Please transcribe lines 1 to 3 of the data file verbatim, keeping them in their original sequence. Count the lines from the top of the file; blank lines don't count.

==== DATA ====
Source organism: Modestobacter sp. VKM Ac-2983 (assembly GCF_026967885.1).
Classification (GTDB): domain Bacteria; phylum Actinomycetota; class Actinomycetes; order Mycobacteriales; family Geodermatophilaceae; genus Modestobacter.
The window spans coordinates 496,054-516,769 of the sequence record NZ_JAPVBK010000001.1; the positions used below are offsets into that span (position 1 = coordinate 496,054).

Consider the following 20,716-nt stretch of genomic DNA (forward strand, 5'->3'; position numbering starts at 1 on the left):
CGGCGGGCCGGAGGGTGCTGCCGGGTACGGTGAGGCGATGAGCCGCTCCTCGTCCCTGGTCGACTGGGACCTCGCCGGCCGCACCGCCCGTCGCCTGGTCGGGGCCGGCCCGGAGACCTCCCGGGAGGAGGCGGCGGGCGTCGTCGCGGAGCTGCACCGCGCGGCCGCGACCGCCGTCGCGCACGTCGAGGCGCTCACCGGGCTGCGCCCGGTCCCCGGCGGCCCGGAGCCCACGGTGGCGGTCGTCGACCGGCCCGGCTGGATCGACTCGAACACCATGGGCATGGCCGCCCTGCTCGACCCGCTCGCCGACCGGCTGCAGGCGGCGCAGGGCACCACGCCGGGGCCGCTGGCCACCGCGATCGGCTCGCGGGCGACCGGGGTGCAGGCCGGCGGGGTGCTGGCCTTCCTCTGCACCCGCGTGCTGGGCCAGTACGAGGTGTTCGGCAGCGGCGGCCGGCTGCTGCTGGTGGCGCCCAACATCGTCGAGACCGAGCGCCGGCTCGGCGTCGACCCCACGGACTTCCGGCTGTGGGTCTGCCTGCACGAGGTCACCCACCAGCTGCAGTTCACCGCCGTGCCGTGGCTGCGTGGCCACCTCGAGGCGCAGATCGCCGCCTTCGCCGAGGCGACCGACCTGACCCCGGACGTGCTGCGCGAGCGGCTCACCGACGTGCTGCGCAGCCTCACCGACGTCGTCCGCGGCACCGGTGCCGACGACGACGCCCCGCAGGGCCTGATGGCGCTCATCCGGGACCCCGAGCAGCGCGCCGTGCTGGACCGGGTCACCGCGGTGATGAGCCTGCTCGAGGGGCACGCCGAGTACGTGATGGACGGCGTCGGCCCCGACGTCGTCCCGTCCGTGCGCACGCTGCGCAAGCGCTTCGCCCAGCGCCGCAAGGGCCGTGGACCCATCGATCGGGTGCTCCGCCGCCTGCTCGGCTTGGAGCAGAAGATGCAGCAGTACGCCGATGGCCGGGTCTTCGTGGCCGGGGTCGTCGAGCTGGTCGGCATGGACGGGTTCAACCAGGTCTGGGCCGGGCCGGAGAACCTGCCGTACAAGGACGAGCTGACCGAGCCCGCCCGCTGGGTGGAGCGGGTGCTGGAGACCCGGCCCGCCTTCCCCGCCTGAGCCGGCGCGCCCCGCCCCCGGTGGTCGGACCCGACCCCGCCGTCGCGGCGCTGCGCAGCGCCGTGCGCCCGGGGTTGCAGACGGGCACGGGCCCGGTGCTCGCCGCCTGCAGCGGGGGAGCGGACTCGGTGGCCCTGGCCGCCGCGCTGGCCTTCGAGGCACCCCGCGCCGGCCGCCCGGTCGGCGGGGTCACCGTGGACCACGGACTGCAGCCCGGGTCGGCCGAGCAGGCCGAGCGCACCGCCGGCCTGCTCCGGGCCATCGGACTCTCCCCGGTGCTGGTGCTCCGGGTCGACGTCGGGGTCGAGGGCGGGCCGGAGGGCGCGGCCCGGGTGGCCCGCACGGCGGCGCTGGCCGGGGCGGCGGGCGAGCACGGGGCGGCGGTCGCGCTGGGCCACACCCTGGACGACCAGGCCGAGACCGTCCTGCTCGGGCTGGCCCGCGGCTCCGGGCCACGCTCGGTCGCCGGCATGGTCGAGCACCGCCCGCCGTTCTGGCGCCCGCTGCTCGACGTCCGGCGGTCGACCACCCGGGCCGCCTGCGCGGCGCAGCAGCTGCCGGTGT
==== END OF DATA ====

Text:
Source organism: Modestobacter sp. VKM Ac-2983 (assembly GCF_026967885.1).
Classification (GTDB): domain Bacteria; phylum Actinomycetota; class Actinomycetes; order Mycobacteriales; family Geodermatophilaceae; genus Modestobacter.
The window spans coordinates 496,054-516,769 of the sequence record NZ_JAPVBK010000001.1; the positions used below are offsets into that span (position 1 = coordinate 496,054).